The September 10, 1987, quotation to IBM is another matter. It stated that the System 3100 was a scanning acoustic microscope in which high resolution ultrasonic images were generated by a pulsed transducer and acoustic lens assembly. The elements of this system included a scanner, pulser/receiver, transducer, signal processing unit, image display, and oscilloscope. The signal processing element featured echoes being gated and digitally processed, with amplitude and polarity information being preserved.
The quotation, however, did not refer to the unified image which was recited in the issued apparatus claim. Moreover, there was conflicting testimony as to what this quotation actually included. This quotation by itself therefore did not provide clear and convincing evidence that Sonoscan offered the patented invention before the critical date. However, that does not end our inquiry.
"That the offered product is in fact the claimed invention may be established by any relevant evidence, such as memoranda, drawings, correspondence, and testimony of witnesses." RCA Corp. v. Data Gen. Corp., 887 F.2d 1056, 1060, 12 USPQ2d 1449, 1452 (Fed.Cir.1989). We conclude that the totality of the evidence in this case justified the district court's conclusion that the invention of the patent was on sale.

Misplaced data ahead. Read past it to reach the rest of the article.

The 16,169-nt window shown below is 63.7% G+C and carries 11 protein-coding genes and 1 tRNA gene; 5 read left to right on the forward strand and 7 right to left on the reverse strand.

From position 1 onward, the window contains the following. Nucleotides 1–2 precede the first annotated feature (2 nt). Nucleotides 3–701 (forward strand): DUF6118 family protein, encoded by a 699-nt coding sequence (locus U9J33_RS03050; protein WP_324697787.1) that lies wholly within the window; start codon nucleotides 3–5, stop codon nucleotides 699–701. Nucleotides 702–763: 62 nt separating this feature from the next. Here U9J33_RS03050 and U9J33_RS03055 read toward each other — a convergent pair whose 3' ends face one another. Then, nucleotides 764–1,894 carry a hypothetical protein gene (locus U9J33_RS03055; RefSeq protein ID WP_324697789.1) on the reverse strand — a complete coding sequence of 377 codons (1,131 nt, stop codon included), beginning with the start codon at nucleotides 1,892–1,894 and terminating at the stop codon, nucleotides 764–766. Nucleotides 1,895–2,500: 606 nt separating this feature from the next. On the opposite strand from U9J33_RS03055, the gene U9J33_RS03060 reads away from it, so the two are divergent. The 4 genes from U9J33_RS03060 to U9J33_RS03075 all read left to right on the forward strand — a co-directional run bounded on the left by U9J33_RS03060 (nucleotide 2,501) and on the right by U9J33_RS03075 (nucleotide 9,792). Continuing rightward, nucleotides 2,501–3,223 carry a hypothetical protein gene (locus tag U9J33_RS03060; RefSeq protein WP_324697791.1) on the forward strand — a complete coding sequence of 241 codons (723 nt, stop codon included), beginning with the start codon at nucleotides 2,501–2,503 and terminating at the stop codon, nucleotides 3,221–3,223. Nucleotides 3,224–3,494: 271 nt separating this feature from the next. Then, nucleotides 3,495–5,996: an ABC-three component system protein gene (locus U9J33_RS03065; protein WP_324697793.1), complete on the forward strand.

The most important feature of the invention is the capability of displaying amplitude and polarity data on an object in the same, or unified, image. The district court heard testimony concerning the state of development of the invention as of the September 15, 1987, date from three witnesses, all from Sonoscan. The court found that by March 10, 1986, the inventor, Frank Cichanski, knew of specific electronic circuitry that was capable of displaying amplitude differences as color variations. It found that a schematic diagram, dated September 9, 1987, included circuitry that was capable of displaying a unified image with both amplitude and polarity. The court also found that this diagram was based upon a working prototype which existed at Sonoscan prior to the date of the schematic and that the prototype contained the unified image display of the claimed invention.